About five and a half years ago, I moved into a condo and started a new chapter of my life. I had made some pretty drastic changes and as such, started a bunch of new projects as a way to take control and do things my way. One of these projects was composting.
I bought a storage bin, drilled some holes in the bottom, threw in a handful of rocks for drainage, then set the bin on some pieces of scrap wood on my balcony. All my fruit and vegetable scraps got tossed in the bin and I mixed in some top soil when I remembered.
Pretty much right away, my balcony and condo became infested with fruit flies. Duh, it was summertime. I put out glasses of vinegar covered with plastic wrap punched with toothpicks and suffered through.
I’m pretty slap-dash about what goes into my compost: fruit stickers, avocado pits, pineapple tops, twist ties – in they go. In the winter time, my pile of slop froze into a big chunk, on top of which I kept dumping new scraps. Come spring, everything would melt into a slimy heap. I’d stab it a few times with a spade and mix in some more soil. In warmer months, weird dangerous-looking powdery white mold grew.
When the bin got full, I would shovel the stuff that looked “ready” into another bin. This I would use in some flowers and vegetables I grew on my balcony garden. Once when I proudly exclaimed to my kid that our salad had come from the garden, she scoffed, “You don’t have a garden – you have buckets.”
It only took five years for me to figure out that the fruit flies could be hampered somewhat by adding strips of newspaper to the compost to dry it out. This only helped a bit, but I did get a feeling of satisfaction from counting the number of flies I’d drowned in my vinegar traps.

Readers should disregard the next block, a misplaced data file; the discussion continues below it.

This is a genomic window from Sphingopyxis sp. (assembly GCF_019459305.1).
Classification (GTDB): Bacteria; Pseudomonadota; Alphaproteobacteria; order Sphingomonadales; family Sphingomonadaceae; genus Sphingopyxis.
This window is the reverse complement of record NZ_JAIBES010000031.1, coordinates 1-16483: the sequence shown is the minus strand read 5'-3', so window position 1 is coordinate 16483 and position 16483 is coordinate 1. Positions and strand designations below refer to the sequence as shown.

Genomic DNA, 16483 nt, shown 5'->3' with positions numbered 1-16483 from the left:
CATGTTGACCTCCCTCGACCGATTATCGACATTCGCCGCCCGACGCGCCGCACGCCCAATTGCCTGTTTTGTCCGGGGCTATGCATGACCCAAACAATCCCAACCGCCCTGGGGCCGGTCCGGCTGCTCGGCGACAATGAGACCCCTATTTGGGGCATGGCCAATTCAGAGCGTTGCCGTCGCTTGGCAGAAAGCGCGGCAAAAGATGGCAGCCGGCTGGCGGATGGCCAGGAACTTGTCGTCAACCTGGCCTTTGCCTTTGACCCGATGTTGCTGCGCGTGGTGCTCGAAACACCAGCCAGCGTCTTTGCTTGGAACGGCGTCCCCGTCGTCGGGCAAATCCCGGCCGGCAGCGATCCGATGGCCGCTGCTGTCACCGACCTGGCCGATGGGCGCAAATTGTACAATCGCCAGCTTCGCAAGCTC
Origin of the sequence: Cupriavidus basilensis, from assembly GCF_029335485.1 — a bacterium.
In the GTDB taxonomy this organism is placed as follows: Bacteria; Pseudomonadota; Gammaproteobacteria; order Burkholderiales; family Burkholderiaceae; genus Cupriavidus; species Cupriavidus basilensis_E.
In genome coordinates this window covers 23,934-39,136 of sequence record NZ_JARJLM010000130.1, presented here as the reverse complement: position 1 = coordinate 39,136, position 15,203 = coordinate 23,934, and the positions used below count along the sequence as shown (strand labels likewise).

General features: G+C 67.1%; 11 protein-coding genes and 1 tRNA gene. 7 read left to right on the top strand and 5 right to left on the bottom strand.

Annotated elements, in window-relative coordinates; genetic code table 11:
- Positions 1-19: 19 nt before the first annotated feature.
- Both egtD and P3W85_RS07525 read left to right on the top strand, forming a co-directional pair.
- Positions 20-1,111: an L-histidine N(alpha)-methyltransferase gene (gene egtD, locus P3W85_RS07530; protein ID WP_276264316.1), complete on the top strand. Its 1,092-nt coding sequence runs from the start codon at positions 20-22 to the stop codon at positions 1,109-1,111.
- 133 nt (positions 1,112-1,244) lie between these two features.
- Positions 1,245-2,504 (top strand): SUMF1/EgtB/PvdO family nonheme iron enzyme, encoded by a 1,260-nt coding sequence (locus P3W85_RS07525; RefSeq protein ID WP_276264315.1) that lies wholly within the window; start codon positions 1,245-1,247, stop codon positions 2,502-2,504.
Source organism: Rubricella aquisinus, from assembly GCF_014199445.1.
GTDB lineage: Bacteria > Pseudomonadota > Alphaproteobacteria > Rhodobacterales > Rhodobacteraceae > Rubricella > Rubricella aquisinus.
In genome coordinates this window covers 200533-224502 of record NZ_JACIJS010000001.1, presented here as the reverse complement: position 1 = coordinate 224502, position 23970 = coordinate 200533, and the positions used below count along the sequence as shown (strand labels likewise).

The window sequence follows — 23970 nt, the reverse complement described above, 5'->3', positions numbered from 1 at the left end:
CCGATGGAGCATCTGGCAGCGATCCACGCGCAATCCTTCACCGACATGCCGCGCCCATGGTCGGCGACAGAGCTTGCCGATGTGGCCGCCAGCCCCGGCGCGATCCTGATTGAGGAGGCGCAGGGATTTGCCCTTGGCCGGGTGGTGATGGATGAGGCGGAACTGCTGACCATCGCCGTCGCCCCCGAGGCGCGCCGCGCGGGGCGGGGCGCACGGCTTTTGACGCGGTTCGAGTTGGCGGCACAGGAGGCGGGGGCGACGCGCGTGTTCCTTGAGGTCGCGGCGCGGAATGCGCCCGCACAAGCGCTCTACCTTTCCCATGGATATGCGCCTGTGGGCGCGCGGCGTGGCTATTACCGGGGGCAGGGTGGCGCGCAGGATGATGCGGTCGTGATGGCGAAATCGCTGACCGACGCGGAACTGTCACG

Last week, I moved back to the house out of which I moved five and a half years ago and my bin of compost came with me. I bought back my old house from my ex-husband, as he and his new partner have bought somewhere else. Getting the condo ready for sale and moving has been worse than dealing with all of my fruit flies combined. But you know what’s cool? What I’ve ended up with is an entire storage bin full of rich, dark, nutrient-filled compost. It’s even got worms, which is a pretty amazing feat seeing that I was on the 4th floor. This I will use to fertilize the actual garden I have in my new (old) backyard.
I’m really proud of my bin full of crap, as well as how things are going in my life these days. Somehow, 5+ years has passed and during that time, I’ve dealt with a lot of garbage. What I’ve learned is that with persistence, consistence, and patience, piling trash into a box can result in something pretty great over time.
Compost is a great thing. 😉
That she be.
Pingback: I’m really proud of my compost | Blog? What blog? – WORLD ORGANIC NEWS
Thanks! Your comment stinks pretty bad too.
Country living is best bc you have more room to spread your crap around. Gardens > buckets
Yeah, plus you get to piss off the verandah.
That’s true freedom, not lotto649.
I’d give it all away to cure Gord’s cancer.
What is the one thing you compost the most without even eating it before it goes bad? (Stop wasting dummy)
In the summertime, I’d have to say Disappointing Peaches. Otherwise, probably clementines. I’ve stopped buying the netted bags because it’s like a bagful of wastage. But sometimes they get brought into my home like invasive species.
You should try canned peaches. Sometimes I waste food for no good reason. Like, just buy a cucumber and let it sit there. Probably too lazy for the compost thing though anyway.
Canned peaches are just not the same. They’re just…well, they’re canned peaches.
I’ve been finding that shopping more often for less stuff helps. It’s very European. Also, I’ve been buying big stuff on Amazon so it gets delivered to my house. I’m a fancy lady that has stuff delivered.
Cucumbers can be problematic.